The UK has set its own legally binding obligation of an 80% reduction in emissions by 2050 (compared with 1990 levels). Any attempt to meet these ambitious targets will require commitment from all major industries.
Increases in the UK in recent years can largely be attributed to the power sector where almost a quarter of the emissions stem from the domestic transport sector.
Electrification of the network is central to reducing its impact and moves to switch light vehicles, which on their own emit 16% of total CO2, to a more sustainable fuel supply are already underway. It is estimated that 60% of new cars in 15 years’ time will need to be electric to meet the 2050 promise.
Advances in technology, including wireless charging, and supportive government policies are increasing sales of electric vehicles (EVs). Bloomberg New Energy Finance predicts that we are just six years away from what will be the start of a real mass-market ‘lift-off’.
Such an expected increase in the number of EVs has wide-ranging implications. In particular, ahead of a widespread adoption of EVs we need to understand when and where people will be recharging their cars and the climate impact of the source of the electrical power.
A report by the Energy Technologies Institute shows that drivers of EVs are most likely to plug in at home at around 6pm, a time when the grid is at its least resilient.
Government projections show that this added pressure could be accommodated for with new nuclear capacity as well as carbon capture and storage capacity, but the timescales for this new technologies may not collide.
One approach to addressing the potential strain on the supply would be to encourage people to avoid the peaks in demand, and take advantage of the dips in energy use, by charging their EVs overnight.
But 30% of UK residents do not have off-street parking, with the figure undoubtedly higher in many cities. Providing all drivers with the infrastructure for overnight charging would come at a significant cost and involve a wide range of interdependent issues.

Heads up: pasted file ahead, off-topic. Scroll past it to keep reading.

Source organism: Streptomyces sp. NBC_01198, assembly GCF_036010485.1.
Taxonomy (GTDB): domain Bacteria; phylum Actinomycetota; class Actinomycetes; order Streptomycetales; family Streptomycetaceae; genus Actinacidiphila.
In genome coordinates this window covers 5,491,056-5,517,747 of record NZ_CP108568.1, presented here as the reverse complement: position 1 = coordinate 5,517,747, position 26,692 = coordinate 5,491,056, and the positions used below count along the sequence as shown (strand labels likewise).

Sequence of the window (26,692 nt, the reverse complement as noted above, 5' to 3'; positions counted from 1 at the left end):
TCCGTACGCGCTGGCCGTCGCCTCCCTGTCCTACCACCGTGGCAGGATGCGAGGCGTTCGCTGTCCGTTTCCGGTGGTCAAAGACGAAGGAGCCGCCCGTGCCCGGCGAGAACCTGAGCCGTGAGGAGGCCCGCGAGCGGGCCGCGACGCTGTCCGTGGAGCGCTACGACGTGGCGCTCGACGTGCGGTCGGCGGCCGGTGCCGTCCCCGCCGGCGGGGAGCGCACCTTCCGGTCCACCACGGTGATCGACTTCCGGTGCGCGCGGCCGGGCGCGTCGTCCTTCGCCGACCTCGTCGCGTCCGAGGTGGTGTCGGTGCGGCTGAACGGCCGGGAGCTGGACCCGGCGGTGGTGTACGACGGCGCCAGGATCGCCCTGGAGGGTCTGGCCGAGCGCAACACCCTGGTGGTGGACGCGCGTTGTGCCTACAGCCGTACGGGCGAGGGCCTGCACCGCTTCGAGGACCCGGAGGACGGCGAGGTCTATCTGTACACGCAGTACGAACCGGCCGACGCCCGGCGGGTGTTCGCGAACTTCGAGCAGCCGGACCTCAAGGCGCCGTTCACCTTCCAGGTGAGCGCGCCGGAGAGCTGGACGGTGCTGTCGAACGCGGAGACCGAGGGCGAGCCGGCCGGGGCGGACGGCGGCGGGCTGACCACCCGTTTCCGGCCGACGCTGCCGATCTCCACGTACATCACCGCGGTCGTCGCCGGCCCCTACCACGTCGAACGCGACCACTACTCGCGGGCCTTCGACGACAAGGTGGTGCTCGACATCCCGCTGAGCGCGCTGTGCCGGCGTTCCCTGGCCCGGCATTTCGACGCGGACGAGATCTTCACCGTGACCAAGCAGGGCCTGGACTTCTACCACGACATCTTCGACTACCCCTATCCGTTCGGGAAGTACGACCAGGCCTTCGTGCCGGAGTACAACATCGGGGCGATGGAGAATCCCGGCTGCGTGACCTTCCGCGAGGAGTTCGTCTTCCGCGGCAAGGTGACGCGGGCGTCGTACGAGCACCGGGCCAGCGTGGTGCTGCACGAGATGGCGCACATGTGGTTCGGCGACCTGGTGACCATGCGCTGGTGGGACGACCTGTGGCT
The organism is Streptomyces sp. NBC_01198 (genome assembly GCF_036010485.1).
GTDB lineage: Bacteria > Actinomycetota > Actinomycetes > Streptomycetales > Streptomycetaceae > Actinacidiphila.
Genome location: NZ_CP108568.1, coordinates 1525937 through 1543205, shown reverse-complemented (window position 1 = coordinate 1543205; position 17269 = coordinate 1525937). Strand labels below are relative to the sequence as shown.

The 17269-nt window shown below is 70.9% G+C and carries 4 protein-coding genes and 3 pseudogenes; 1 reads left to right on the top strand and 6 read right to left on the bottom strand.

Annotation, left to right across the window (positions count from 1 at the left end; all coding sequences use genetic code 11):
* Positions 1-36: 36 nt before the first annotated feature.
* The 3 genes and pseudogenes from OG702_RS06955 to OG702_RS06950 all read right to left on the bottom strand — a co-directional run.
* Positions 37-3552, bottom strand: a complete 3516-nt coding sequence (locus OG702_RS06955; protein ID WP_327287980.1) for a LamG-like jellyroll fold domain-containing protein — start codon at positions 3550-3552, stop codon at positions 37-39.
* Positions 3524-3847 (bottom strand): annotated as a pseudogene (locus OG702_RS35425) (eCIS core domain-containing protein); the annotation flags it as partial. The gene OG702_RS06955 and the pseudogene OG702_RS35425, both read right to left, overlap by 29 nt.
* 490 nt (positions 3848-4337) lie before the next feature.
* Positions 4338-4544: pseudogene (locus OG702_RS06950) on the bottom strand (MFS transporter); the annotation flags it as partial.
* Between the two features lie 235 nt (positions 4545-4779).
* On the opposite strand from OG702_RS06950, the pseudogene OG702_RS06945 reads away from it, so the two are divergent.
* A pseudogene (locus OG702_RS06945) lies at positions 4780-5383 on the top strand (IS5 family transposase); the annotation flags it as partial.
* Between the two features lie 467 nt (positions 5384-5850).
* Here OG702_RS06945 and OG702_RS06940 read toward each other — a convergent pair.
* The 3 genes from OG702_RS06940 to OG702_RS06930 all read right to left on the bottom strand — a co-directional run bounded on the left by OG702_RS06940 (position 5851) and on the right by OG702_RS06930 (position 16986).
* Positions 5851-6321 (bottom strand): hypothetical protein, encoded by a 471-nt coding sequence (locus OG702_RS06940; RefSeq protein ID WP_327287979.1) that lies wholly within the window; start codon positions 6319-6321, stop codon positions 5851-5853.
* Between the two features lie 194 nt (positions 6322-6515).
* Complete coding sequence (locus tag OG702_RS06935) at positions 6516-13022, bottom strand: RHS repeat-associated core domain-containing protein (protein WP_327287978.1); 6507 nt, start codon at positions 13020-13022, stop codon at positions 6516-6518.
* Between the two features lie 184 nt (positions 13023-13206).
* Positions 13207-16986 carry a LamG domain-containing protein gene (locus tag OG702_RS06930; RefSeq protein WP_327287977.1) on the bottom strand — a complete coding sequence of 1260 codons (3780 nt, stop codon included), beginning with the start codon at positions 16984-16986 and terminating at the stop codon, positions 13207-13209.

The emphasis should be on reducing demand, rather than increasing supply. We need a significant shift in the way we use electricity – in our homes, in our workplaces and on our roads.
However, to effect a shift away from the use of peak time electricity will require the adoption of a demand pricing model for vehicle recharging, backed up by legislation, to incentivise people to change the way they live their lives. But for some people without off-street parking even this would not suffice and will also require a significant investment in new charging infrastructure.
At an infrastructure level, we need to think beyond EVs and start planning for a more connected world. There is no doubt that connected and autonomous vehicles (CAVs) are going to be a reality on our streets with the prospect of optimising network capacity, reducing congestion and carbon emissions, and bringing stress-free, safer journeys. But the technology itself doesn’t offer all the answers. CAVs will still need a power supply.
Something more profound is needed – to pursue the benefits offered by the sharing economy, using CAVs as the basis on which to grow a new public service. Our cities will need to react to this change and grasp the opportunities it offers.
Photo by jurvetson